Are the claims of a plaintiff against a corporate defendant alleging damages based on the plaintiff’s continuing to hold the corporation’s stock in reliance on the defendant’s misstatement as the stock diminished in value properly brought as direct or derivative claims?

The eventual answer to this question will undoubtedly turn on an analysis ofTooley v. Donaldson, Lufkin, & Jenrette, Inc., 845 A.2d 1031 (Del. 2004) and its progeny. In Tooley, the Delaware Supreme Court stated that it was definitively determining when a stockholder’s claim should be classified as derivative or direct. The court held that the:

issue must turn solely on the following questions:  (1) who suffered the alleged harm (the corporation or the suing stockholders, individually); and (2) who would receive the benefit of any recovery or other remedy (the corporation or the stockholders, individually)?

Id. at 1033. The court expressly disapproved the concept of “special injury” to the plaintiff, which had been used by previous courts in the analysis of whether a plaintiff could bring a direct claim. The court directed that it was the “nature” of the wrong and to “whom” the relief would flow (the corporation or individual) that determined the type of claim. But the court also stated that the stockholder’s “claimed direct injury must be independent of any alleged injury to the corporation.” Id. at 1035; 1039.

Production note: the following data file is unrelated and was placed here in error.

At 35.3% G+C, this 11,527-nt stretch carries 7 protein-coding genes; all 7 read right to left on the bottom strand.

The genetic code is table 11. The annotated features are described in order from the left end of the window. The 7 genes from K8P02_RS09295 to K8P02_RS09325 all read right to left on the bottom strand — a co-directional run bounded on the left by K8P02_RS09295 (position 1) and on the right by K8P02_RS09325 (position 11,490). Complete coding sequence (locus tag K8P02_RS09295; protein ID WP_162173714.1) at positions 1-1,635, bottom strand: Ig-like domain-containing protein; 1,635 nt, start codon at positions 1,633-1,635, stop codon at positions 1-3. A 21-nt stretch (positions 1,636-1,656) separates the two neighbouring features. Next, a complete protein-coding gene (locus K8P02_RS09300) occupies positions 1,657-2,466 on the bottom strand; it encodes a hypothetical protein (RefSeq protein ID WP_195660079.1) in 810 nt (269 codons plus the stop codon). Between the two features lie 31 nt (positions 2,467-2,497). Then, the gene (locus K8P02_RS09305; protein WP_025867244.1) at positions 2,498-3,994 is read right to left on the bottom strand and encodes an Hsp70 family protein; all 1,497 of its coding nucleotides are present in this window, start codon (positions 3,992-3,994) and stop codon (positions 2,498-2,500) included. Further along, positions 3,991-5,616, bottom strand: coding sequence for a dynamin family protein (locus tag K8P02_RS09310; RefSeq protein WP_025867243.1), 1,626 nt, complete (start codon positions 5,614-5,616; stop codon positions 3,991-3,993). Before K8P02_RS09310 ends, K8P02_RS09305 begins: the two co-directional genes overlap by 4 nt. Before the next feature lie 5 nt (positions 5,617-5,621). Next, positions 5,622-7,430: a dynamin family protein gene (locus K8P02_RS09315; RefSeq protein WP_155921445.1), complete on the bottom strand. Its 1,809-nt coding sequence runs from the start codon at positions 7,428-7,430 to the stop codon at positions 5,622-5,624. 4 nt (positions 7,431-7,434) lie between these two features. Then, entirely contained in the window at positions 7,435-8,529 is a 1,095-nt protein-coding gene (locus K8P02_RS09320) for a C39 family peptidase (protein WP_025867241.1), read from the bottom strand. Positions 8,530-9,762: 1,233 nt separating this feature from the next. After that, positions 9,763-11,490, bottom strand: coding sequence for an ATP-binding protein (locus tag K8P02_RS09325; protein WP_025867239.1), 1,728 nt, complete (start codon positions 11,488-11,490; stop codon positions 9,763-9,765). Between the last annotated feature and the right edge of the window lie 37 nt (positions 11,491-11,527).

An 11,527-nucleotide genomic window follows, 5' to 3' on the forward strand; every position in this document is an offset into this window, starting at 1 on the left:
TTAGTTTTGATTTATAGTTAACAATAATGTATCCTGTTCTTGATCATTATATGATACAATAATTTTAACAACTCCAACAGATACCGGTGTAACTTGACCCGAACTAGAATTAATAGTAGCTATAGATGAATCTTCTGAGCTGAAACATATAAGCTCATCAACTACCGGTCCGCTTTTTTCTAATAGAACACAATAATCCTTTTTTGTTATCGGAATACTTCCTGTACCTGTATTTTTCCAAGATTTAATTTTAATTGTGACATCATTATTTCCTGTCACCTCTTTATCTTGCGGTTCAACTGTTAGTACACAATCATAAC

While the Tooley decision has been uniformly cited by Delaware courts as the foundational law in making a direct-versus-derivative standing determination, the actual application of the Tooley questions by subsequent courts has left much unsettled, with some courts seemingly returning to a “special injury” test based on the Tooley court’s language regarding the “independence” of the alleged injury.

For example, in Gentile v. Rossette, 906 A.2d 91 (Del. 2006), with three of the same justices from the Tooley court, the Delaware Supreme Court muddied its prior emphatic disapproval of a “special injury” inquiry. The Gentile court allowed a direct claim for breach of fiduciary duties from minority shareholders arising out of debt conversion that affected minority voting power, following a merger, holding that the harm was “unique” to the shareholder and “independent” of any injury to the corporation. The court agreed that stock dilution claims that impact the voting rights of a shareholder can be brought directly, while simple dilution of stock claims cannot. The court reasoned that the dilution in value of the corporate stock affects “equal” injury to all shares and is not injury to specific shareholders. The court also recognized that there can be claims that have both a direct and derivative component, such as where the corporation is harmed by overpayment to a controlling shareholder and the minority shareholders are individually harmed by a change in their voting power.